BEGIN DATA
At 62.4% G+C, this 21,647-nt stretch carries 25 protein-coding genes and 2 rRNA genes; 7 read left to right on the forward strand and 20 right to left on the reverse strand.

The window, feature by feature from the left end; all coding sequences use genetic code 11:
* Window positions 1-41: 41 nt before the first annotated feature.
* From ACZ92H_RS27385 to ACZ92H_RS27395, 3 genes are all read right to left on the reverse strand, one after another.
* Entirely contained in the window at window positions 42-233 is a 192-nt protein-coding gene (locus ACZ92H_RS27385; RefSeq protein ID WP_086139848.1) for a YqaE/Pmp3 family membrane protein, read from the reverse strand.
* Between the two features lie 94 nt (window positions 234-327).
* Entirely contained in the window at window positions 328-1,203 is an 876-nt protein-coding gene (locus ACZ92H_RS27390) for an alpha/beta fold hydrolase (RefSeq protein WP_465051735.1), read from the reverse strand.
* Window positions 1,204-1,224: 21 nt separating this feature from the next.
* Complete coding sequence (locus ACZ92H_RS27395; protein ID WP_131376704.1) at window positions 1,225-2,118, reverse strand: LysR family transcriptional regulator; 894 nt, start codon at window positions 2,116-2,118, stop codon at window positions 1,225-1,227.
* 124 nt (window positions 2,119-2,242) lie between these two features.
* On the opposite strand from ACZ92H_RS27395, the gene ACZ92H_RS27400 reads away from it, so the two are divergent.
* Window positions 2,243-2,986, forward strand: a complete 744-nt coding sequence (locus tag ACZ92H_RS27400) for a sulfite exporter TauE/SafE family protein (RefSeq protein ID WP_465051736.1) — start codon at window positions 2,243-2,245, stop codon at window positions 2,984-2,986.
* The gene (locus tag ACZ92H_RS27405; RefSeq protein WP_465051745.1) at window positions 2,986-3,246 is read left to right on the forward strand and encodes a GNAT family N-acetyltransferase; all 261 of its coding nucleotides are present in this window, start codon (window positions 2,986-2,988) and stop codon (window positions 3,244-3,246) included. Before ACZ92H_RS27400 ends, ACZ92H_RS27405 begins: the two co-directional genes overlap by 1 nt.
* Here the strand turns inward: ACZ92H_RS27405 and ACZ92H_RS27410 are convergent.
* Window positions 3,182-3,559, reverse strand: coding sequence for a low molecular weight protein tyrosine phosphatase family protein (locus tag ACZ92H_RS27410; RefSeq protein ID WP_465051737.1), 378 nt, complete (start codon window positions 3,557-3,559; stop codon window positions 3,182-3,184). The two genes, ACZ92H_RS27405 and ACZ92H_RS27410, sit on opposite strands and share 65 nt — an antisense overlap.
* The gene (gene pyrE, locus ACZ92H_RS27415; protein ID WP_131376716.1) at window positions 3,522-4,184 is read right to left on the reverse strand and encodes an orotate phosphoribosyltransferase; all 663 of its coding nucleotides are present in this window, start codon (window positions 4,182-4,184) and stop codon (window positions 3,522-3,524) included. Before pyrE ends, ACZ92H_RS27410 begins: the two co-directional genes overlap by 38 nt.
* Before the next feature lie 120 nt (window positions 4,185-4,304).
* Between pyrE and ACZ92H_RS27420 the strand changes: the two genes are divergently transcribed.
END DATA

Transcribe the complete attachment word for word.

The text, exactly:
At 62.4% G+C, this 21,647-nt stretch carries 25 protein-coding genes and 2 rRNA genes; 7 read left to right on the forward strand and 20 right to left on the reverse strand.

The window, feature by feature from the left end; all coding sequences use genetic code 11:
* Window positions 1-41: 41 nt before the first annotated feature.
* From ACZ92H_RS27385 to ACZ92H_RS27395, 3 genes are all read right to left on the reverse strand, one after another.
* Entirely contained in the window at window positions 42-233 is a 192-nt protein-coding gene (locus ACZ92H_RS27385; RefSeq protein ID WP_086139848.1) for a YqaE/Pmp3 family membrane protein, read from the reverse strand.
* Between the two features lie 94 nt (window positions 234-327).
* Entirely contained in the window at window positions 328-1,203 is an 876-nt protein-coding gene (locus ACZ92H_RS27390) for an alpha/beta fold hydrolase (RefSeq protein WP_465051735.1), read from the reverse strand.
* Window positions 1,204-1,224: 21 nt separating this feature from the next.
* Complete coding sequence (locus ACZ92H_RS27395; protein ID WP_131376704.1) at window positions 1,225-2,118, reverse strand: LysR family transcriptional regulator; 894 nt, start codon at window positions 2,116-2,118, stop codon at window positions 1,225-1,227.
* 124 nt (window positions 2,119-2,242) lie between these two features.
* On the opposite strand from ACZ92H_RS27395, the gene ACZ92H_RS27400 reads away from it, so the two are divergent.
* Window positions 2,243-2,986, forward strand: a complete 744-nt coding sequence (locus tag ACZ92H_RS27400) for a sulfite exporter TauE/SafE family protein (RefSeq protein ID WP_465051736.1) — start codon at window positions 2,243-2,245, stop codon at window positions 2,984-2,986.
* The gene (locus tag ACZ92H_RS27405; RefSeq protein WP_465051745.1) at window positions 2,986-3,246 is read left to right on the forward strand and encodes a GNAT family N-acetyltransferase; all 261 of its coding nucleotides are present in this window, start codon (window positions 2,986-2,988) and stop codon (window positions 3,244-3,246) included. Before ACZ92H_RS27400 ends, ACZ92H_RS27405 begins: the two co-directional genes overlap by 1 nt.
* Here the strand turns inward: ACZ92H_RS27405 and ACZ92H_RS27410 are convergent.
* Window positions 3,182-3,559, reverse strand: coding sequence for a low molecular weight protein tyrosine phosphatase family protein (locus tag ACZ92H_RS27410; RefSeq protein ID WP_465051737.1), 378 nt, complete (start codon window positions 3,557-3,559; stop codon window positions 3,182-3,184). The two genes, ACZ92H_RS27405 and ACZ92H_RS27410, sit on opposite strands and share 65 nt — an antisense overlap.
* The gene (gene pyrE, locus ACZ92H_RS27415; protein ID WP_131376716.1) at window positions 3,522-4,184 is read right to left on the reverse strand and encodes an orotate phosphoribosyltransferase; all 663 of its coding nucleotides are present in this window, start codon (window positions 4,182-4,184) and stop codon (window positions 3,522-3,524) included. Before pyrE ends, ACZ92H_RS27410 begins: the two co-directional genes overlap by 38 nt.
* Before the next feature lie 120 nt (window positions 4,185-4,304).
* Between pyrE and ACZ92H_RS27420 the strand changes: the two genes are divergently transcribed.